When Love Strikes, Let Your Head Guide Your Faith

Dr. Dilip Amin (center) gave a discourse on Interfaith Marriages on Saturday, July 29 based on research which is the basis of his new book, which he held up with event coordinators Gopinath Mistry (left) and Sangeeta Dua Kataria.

Dr. Dilip Amin (center) gave a discourse on Interfaith Marriages on Saturday, July 29 based on research which is the basis of his new book, which he held up with event coordinators Gopinath Mistry (left) and Sangeeta Dua Kataria.

By Jawahar Malhotra

HOUSTON: In the thrill of romance and a whirlwind courtship, inseparable couples relish each other’s company and languish at even the tiniest words or signs of discord. They will overlook any criticism lobbed at either of them and defend each other from perceived threats to being together. The world is their oyster and they do not wonder what abstract ideas could possibly make their love go wrong.

Least of all faith and religion, unless you come from a family in which these are strong bonds that hold it together with a larger congregation of similar minded people. Inspite of this familial attachment, the lure of love in the age of individualism can be so powerful that a young couple will continue to develop such strong feelings towards each other that the family has to give way. History is replete with stories of young lovers who are forsaken by their families – Romeo and Juliet, Heer and Ranja, the Duke of Windsor (former King Edward VIII) and Wallis Simpson, Princess Diana and Dodi Fayed – but live, and die, with each other.

If not thought out beforehand, the consequences of a mingling of different faiths and cultures can be profound and damaging, according to the research of Dr. Dilip Amin who has just published his findings in new book, Interfaith Marriages. He was in town this past weekend to give a talk to a group of attentive listeners at the International Trade Center on Bellaire Boulevard on Saturday, July 29. The event and book launch was organized by Gopinath Mistry and a group of like-minded community activists and sponsored by the American Hindu Social Services.

A native of Ahmedabad, Gujarat, Amin has a doctorate degree in Pharmacology. He is a prolific researcher with 6 patents, has published 23 papers and currently works in cancer research. He has also been a Hindu activist involved in many Hindu organizations like the Plymouth Balvihar in Blue Bell, Pennsylvania and founder of the Balvihar at Sanathan Mandir in San Bruno, California among others. He has been married to a Gujarati also from Ahmedabad from for past 38 years and they have two children born and raised in the US.

It was his keen involvement in Hindu issues that prompted Amin’s curiosity in interfaith relationships and in 2009 he formed the Forum for Interfaith Marriage and Equality and the website interfaithshaadi.org through which he received over 23,000 comments. These, and his guidance of over 900 young people on their interfaith relationship issues, form the basis of his book Interfaith Marriages which has a detailed breakdown of what conflicts couples of different faiths may encounter. He said that the objective of his book was “to help educate new adults so that they make fully informed decisions before committing to a long-lasting married life”.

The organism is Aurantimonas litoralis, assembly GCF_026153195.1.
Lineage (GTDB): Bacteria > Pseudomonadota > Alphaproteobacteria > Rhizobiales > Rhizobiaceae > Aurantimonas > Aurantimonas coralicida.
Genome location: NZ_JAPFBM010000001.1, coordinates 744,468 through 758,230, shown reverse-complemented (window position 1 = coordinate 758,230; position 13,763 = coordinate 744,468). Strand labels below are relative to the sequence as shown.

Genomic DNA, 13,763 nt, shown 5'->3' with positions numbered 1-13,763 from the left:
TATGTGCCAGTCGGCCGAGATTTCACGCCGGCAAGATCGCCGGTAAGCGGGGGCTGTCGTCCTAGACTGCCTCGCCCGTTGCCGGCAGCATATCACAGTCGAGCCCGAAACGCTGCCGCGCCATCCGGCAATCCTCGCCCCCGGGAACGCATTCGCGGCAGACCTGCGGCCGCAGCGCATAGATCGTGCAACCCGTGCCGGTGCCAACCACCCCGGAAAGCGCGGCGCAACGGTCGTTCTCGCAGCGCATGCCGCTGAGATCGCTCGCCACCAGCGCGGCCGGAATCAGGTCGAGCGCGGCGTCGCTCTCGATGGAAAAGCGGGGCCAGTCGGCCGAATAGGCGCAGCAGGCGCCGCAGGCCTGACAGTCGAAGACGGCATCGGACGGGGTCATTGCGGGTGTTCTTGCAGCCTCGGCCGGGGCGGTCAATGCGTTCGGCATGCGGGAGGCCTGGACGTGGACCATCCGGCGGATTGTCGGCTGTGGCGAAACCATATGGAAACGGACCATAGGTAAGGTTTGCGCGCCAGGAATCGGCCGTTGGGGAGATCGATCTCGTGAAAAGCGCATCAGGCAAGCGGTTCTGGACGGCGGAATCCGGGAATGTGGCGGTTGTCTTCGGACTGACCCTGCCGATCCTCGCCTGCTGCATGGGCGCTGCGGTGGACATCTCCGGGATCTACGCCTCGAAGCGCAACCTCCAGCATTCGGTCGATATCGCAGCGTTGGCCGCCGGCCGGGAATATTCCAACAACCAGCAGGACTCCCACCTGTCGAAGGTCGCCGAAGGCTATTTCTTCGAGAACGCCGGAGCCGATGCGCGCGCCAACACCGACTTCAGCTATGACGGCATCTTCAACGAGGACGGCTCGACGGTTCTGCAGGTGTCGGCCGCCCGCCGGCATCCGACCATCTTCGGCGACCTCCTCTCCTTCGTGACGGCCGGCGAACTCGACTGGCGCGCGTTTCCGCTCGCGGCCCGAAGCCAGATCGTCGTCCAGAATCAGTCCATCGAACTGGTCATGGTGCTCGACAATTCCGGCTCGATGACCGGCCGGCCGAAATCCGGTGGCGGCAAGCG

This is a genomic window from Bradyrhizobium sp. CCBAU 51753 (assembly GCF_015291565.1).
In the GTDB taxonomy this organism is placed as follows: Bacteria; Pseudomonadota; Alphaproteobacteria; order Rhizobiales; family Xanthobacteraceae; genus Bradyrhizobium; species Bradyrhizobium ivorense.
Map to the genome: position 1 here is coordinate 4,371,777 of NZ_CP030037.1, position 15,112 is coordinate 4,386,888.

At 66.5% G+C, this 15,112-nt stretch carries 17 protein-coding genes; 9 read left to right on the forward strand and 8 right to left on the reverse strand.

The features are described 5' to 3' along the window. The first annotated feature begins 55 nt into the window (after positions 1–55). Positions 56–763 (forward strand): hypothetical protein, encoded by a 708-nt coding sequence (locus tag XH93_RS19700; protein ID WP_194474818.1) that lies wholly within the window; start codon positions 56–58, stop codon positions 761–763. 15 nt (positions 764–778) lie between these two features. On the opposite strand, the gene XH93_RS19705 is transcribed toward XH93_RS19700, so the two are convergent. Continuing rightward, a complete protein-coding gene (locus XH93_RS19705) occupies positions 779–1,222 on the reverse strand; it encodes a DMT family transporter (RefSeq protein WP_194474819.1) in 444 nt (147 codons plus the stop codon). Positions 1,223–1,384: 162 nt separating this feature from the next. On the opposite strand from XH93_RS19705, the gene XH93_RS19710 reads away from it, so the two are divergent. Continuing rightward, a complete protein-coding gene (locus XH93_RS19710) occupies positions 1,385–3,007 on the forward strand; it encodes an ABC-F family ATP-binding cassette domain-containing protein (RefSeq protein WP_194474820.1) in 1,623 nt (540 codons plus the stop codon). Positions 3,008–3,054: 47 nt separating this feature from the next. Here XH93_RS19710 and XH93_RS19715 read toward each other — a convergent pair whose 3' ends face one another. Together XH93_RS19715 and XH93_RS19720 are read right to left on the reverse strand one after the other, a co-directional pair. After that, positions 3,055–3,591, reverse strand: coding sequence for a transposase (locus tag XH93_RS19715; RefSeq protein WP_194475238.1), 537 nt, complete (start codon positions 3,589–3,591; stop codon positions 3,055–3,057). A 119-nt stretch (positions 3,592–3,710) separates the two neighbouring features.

Amin started off with a description of religion and the difference between pluralistic ones which he lumped into Dharmic (Hindus, Jains, Buddhists and Sikhs) and exclusivists which he called Abrahamics (Christians, Jews and Muslims). He then gave out statistics about the percentages of people married within different faiths and cited examples of the conflicts that occur a few months before marriage or, in worst cases, just a few days before the birth of a child.

For the mostly Hindu audience, he explained the rituals and dogmas of the Christian, Jewish and Muslim religions and their emphasis on conversion into their faith in order to be considered married. He illustrated his points with detailed PowerPoint slides and many examples of the conflicts that conversions bring, especially when folding into Islam, which makes the process as simple as reciting a single line of allegiance and reconversions by death.

Explaining that his desire was to promote religious pluralism and tolerance among communities in the US, Amin gave several suggestions to achieve that. He stressed the need to keep in touch with interfaith married Hindu children, including inviting them to Hindu events; giving them love; going to their activities; naming of kids; installing Dharmic values and spending money on them now instead of in an inheritance. He concluded his talk by giving seven recommendations for the reform of the activities and rituals in Hindu mandirs to accommodate changing and evolving future generations.

The talk began with an introduction by event coordinator Gopinath Mistry who has two children who are in interfaith marriages, saying this was “a humble effort to start a process to impart this knowledge”. He was followed by Sangeeta Dua Kataria, a staunch Hindu activist, who added that issues like naming a child, the type of funeral rites, circumcisions and idols in the house were important items to be considered carefully before taking the plunge. Bhavna Luthra, a marriage counsellor in practice for 9 years wrapped up the talk by urging marriage counselling in mandirs, similar to those in churches.

As the event ended, Amin fielded questions from the audience – many of which were in the form of comments – which centered mostly on their repulsion to the act of conversion to Islam, many of which they believed to be coerced by conflicting feelings of love and allegiance to family and the soon-to-be spouse.